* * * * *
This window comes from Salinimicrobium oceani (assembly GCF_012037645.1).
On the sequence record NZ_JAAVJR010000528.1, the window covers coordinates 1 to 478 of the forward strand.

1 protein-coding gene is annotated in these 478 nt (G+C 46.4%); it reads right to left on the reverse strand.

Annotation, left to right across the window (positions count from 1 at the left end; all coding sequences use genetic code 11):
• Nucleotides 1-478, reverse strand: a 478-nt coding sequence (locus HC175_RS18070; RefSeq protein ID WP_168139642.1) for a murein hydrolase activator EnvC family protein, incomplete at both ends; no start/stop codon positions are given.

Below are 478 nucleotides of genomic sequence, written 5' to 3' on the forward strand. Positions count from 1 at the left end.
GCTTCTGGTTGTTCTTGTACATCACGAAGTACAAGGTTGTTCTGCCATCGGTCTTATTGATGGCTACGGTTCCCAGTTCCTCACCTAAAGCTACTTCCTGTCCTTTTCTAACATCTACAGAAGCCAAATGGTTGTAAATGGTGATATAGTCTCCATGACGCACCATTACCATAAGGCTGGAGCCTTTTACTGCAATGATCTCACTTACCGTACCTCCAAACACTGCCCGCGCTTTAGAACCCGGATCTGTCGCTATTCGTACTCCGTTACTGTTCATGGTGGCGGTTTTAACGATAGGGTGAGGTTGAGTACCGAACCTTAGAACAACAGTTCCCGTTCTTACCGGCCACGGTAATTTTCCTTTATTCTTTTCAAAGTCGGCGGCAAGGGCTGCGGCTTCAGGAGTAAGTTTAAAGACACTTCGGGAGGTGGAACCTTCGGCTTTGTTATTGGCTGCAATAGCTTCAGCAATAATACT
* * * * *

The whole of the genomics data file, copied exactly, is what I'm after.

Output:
This window comes from Salinimicrobium oceani (assembly GCF_012037645.1).
On the sequence record NZ_JAAVJR010000528.1, the window covers coordinates 1 to 478 of the forward strand.

1 protein-coding gene is annotated in these 478 nt (G+C 46.4%); it reads right to left on the reverse strand.

Annotation, left to right across the window (positions count from 1 at the left end; all coding sequences use genetic code 11):
• Nucleotides 1-478, reverse strand: a 478-nt coding sequence (locus HC175_RS18070; RefSeq protein ID WP_168139642.1) for a murein hydrolase activator EnvC family protein, incomplete at both ends; no start/stop codon positions are given.

Below are 478 nucleotides of genomic sequence, written 5' to 3' on the forward strand. Positions count from 1 at the left end.
GCTTCTGGTTGTTCTTGTACATCACGAAGTACAAGGTTGTTCTGCCATCGGTCTTATTGATGGCTACGGTTCCCAGTTCCTCACCTAAAGCTACTTCCTGTCCTTTTCTAACATCTACAGAAGCCAAATGGTTGTAAATGGTGATATAGTCTCCATGACGCACCATTACCATAAGGCTGGAGCCTTTTACTGCAATGATCTCACTTACCGTACCTCCAAACACTGCCCGCGCTTTAGAACCCGGATCTGTCGCTATTCGTACTCCGTTACTGTTCATGGTGGCGGTTTTAACGATAGGGTGAGGTTGAGTACCGAACCTTAGAACAACAGTTCCCGTTCTTACCGGCCACGGTAATTTTCCTTTATTCTTTTCAAAGTCGGCGGCAAGGGCTGCGGCTTCAGGAGTAAGTTTAAAGACACTTCGGGAGGTGGAACCTTCGGCTTTGTTATTGGCTGCAATAGCTTCAGCAATAATACT